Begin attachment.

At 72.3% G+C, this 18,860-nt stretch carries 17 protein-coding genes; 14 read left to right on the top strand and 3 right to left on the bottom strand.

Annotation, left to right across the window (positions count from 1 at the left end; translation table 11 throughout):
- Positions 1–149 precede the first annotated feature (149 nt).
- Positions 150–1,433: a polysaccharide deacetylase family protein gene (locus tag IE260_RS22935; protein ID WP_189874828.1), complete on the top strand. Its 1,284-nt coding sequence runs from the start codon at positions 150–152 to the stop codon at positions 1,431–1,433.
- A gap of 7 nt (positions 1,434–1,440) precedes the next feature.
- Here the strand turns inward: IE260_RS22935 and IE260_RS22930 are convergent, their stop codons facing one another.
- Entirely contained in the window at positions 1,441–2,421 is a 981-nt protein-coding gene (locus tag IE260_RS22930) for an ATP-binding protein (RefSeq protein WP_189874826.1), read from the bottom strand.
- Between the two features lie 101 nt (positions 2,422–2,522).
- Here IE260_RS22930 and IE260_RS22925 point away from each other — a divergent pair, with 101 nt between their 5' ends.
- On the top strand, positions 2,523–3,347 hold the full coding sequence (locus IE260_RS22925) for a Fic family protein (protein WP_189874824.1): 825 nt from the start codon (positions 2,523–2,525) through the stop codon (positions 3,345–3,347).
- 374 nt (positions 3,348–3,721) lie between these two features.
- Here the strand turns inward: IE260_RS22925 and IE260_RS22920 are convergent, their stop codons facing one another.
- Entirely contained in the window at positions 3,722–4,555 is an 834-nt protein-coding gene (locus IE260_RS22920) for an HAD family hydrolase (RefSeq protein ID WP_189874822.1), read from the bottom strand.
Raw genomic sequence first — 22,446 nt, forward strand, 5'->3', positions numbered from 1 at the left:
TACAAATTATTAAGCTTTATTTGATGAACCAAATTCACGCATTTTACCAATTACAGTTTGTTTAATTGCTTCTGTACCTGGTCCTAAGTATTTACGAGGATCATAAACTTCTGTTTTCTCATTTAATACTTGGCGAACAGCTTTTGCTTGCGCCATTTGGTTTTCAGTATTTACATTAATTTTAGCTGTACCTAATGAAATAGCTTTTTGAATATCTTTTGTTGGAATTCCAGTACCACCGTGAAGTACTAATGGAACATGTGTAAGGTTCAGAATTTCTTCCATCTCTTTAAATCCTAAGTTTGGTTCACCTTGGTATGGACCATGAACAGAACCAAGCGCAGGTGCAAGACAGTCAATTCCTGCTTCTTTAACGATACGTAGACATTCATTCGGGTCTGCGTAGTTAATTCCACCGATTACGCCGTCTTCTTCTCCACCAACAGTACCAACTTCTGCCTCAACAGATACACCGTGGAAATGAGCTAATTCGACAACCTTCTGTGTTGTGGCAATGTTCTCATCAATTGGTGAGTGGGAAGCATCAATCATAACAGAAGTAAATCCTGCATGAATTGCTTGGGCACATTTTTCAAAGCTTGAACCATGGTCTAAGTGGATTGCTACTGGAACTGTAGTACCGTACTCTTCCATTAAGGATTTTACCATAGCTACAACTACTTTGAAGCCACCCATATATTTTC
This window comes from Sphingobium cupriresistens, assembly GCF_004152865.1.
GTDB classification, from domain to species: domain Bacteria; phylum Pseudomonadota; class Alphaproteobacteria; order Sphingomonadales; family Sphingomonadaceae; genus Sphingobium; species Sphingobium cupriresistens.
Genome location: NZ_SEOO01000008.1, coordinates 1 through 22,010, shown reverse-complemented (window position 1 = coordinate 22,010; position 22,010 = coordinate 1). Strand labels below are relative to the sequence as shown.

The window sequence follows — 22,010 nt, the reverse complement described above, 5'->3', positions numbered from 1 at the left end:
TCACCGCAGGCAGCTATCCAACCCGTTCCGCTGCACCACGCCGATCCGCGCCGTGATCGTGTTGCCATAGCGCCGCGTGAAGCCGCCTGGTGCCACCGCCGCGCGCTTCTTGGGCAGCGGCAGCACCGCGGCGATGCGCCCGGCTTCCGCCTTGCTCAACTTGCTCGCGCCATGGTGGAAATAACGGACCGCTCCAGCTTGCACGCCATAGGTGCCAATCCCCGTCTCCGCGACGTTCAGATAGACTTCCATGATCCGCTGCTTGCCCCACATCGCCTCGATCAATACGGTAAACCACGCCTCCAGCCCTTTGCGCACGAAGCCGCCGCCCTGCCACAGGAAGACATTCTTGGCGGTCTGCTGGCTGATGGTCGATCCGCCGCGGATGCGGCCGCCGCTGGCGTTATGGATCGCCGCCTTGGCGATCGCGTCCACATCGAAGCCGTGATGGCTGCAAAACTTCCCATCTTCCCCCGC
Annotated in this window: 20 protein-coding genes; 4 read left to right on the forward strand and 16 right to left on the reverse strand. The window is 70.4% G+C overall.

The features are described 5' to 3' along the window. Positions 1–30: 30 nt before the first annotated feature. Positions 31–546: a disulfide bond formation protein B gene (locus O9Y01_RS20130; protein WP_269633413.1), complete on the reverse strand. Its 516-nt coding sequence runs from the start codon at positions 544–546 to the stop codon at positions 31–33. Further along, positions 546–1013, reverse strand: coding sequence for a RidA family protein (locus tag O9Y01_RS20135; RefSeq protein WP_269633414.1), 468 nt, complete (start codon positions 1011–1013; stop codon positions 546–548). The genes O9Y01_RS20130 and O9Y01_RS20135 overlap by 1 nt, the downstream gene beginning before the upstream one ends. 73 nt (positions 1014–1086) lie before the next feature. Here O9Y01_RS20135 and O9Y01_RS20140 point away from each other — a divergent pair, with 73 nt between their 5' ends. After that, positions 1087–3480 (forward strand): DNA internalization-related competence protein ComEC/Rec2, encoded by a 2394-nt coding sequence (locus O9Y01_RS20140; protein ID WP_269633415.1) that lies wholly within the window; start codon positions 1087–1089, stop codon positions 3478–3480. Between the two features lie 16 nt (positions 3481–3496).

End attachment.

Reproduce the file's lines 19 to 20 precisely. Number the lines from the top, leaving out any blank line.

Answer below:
The window sequence follows — 22,010 nt, the reverse complement described above, 5'->3', positions numbered from 1 at the left end:
TCACCGCAGGCAGCTATCCAACCCGTTCCGCTGCACCACGCCGATCCGCGCCGTGATCGTGTTGCCATAGCGCCGCGTGAAGCCGCCTGGTGCCACCGCCGCGCGCTTCTTGGGCAGCGGCAGCACCGCGGCGATGCGCCCGGCTTCCGCCTTGCTCAACTTGCTCGCGCCATGGTGGAAATAACGGACCGCTCCAGCTTGCACGCCATAGGTGCCAATCCCCGTCTCCGCGACGTTCAGATAGACTTCCATGATCCGCTGCTTGCCCCACATCGCCTCGATCAATACGGTAAACCACGCCTCCAGCCCTTTGCGCACGAAGCCGCCGCCCTGCCACAGGAAGACATTCTTGGCGGTCTGCTGGCTGATGGTCGATCCGCCGCGGATGCGGCCGCCGCTGGCGTTATGGATCGCCGCCTTGGCGATCGCGTCCACATCGAAGCCGTGATGGCTGCAAAACTTCCCATCTTCCCCCGC